Case (

                 

                  not IsEmpty ( $$list ) ;

                 

                Let ( [

                    ~idlist =  "(" & Substitute ( $$list ; ¶ ; "," ) & ")" ;

                    ~sql = ( " SELECT communication FROM Communication WHERE \"_pk_CommunicationID\" IN " & ~idlist )

                    ] ;

                 

                   ExecuteSQL ( ~sql ; "" ; ", " ; ~idlist )

                 

                   )

                 

                )

                 

                So ~idlist is the IN stuff, and it's concatenated to ~sql, so therefore ~sql is a complete SQL statement.  But in the ExecuteSQL statement, ~idlist is included as the last parameter also.  It seems to me it's mentioned twice in the ExecuteSQL command, and I was wondering why.  Since arguments are optional, wouldn't it work just as well without that last parameter?

                 

                Oh, one more thing:  There may be a bug in the logic setting $$list.  When I select all 3 items, only 2 of them show on the custom dialog. Which 2 depends on the order they were selected.

                 

                Thanks again for following up...

                • 5. Re: Popover Help
                  erolst

                  2.1 Because the popover has an OnObjectExit trigger that looks for the value of $$EXIT; closing the popover also triggers it, regardless whether you click outside of the popover or use the script step. This behaviour lets you clearly define your “exit strategies” (so to speak).

                   

                  FKL = typo; should read FQL, aka FileMaker (implementation of) SQL

                   

                  1.2 To be exact: I'm escaping the quotes within the FileMaker string, so they in turn allow the use of a name with a leading underscore in the SQL syntax. Well, that's the price you have to pay when you mix'n'mingle different languages with more or less abstraction being involved …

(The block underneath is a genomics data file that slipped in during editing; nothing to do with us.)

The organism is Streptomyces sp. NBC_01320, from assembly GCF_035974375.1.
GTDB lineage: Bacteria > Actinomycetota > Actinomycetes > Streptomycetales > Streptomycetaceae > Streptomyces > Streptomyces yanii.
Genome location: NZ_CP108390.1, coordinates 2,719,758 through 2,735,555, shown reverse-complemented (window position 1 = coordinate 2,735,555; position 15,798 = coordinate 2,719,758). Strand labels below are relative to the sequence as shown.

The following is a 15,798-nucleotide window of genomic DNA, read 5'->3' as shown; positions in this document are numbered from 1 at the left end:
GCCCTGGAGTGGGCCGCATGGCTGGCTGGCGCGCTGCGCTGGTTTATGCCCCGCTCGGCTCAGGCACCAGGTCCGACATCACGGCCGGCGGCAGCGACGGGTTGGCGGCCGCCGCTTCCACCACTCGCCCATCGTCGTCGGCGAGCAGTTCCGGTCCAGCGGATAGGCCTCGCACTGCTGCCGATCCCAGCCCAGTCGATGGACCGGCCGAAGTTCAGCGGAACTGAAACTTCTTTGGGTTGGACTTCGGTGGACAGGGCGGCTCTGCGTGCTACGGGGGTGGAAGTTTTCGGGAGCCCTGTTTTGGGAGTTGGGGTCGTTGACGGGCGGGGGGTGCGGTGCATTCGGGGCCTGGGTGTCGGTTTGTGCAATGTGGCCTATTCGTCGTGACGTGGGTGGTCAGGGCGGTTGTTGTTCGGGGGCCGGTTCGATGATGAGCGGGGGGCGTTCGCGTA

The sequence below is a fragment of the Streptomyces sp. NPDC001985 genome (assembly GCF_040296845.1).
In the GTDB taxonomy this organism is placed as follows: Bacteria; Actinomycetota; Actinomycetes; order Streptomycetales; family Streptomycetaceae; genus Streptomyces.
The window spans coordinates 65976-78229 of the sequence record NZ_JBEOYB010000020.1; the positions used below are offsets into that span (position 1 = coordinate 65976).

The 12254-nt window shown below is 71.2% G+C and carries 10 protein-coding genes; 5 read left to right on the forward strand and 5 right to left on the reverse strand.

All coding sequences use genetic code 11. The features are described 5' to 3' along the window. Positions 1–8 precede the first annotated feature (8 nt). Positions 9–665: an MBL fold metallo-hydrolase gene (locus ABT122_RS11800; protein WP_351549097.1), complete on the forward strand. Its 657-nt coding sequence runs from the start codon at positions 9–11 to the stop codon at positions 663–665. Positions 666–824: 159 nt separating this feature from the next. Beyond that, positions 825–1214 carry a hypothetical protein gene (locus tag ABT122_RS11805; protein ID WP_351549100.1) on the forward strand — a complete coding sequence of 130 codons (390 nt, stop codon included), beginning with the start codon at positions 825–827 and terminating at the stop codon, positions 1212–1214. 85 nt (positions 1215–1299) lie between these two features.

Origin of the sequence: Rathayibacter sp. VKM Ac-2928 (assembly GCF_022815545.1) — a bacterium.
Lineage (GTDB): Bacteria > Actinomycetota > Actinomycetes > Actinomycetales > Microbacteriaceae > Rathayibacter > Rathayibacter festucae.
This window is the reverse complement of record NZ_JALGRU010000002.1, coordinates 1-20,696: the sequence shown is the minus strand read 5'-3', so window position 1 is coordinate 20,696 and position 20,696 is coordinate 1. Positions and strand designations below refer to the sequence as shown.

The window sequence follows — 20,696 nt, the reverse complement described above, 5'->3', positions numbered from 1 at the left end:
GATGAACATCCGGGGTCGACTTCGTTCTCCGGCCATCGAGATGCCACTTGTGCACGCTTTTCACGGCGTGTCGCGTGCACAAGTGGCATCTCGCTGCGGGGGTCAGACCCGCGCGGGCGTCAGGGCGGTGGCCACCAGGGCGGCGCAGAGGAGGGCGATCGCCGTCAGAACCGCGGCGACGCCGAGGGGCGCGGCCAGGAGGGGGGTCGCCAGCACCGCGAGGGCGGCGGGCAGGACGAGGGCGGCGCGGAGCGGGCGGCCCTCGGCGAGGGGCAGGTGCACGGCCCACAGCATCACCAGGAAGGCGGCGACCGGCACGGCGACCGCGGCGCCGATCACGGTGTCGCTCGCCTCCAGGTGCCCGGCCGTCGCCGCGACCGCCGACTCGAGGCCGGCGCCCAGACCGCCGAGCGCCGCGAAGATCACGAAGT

WHERE: the query started out one way, then went on a different course, with the end result that the (now) unncessary value parameter is still there because I forgot to delete it. While it may be confusing, it didn't hurt in this case, because if the SQL interpreter doesn't find a ? in the statement, it doesn't look for any parameters.

                  rmittelman wrote:

                  Oh, one more thing:

                  Very funny …

                  There may be a bug in the logic setting $$list.  When I select all 3 items, only 2 of them show on the custom dialog. Which 2 depends on the order they were selected.

                  You may want to enlarge your custom dialog … or substitute the ¶s with ,s to make it fit. This was originally intended for an (imaginary) pizza order system, which is why the CD displays numbers from an (equally imaginary) menu. In your case it may make more sense to display $$mail (which already is a comma-delimited list), or forego any displays and simply prepare your meal mail.

                   

                  1.3 Yes, you could also use Hide Object, though I think that would also require a refresh.

                   

                  Unicode Viewer (one of probably very many, but this one's a real beaut IMO): http://unicode-table.com/en/

                  1 of 1 people found this helpful
                  • 6. Re: Popover Help
                    rmittelman

                    Thanks again for the response.  You are right, increasing the height of the dialog revealed the last item in the list.  This is surprising to me that a custom dialog doesn't automatically draw itself big enough to display the number of lines of text you give it.

                     

                    Now I see... FM doesn't allow underscores in a SQL command.  Didn't know that.

                     

                    What I was really curious about was the entire paragraph about "usual caveat applies".  Could you explain that concept about protecting your SQL against field name changes?